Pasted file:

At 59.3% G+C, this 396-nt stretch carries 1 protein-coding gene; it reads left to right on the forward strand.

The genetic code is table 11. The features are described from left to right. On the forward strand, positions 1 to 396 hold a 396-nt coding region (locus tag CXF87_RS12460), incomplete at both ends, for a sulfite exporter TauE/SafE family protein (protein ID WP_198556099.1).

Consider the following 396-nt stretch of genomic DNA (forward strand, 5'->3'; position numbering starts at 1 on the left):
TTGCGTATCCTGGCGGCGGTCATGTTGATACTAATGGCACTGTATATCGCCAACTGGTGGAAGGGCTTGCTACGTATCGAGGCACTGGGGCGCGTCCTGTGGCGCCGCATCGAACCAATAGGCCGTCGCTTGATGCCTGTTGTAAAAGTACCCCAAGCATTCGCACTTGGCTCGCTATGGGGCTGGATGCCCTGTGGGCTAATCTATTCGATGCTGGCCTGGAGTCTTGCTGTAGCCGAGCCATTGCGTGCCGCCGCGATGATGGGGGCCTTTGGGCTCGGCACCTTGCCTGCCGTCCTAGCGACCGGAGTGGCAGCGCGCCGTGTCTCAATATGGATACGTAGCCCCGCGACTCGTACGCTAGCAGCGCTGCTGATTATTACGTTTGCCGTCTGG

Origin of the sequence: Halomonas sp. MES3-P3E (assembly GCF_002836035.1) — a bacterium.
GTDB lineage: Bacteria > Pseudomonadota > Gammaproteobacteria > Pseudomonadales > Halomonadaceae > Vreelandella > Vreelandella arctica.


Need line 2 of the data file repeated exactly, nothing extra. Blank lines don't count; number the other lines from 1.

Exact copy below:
The genetic code is table 11. The features are described from left to right. On the forward strand, positions 1 to 396 hold a 396-nt coding region (locus tag CXF87_RS12460), incomplete at both ends, for a sulfite exporter TauE/SafE family protein (protein ID WP_198556099.1).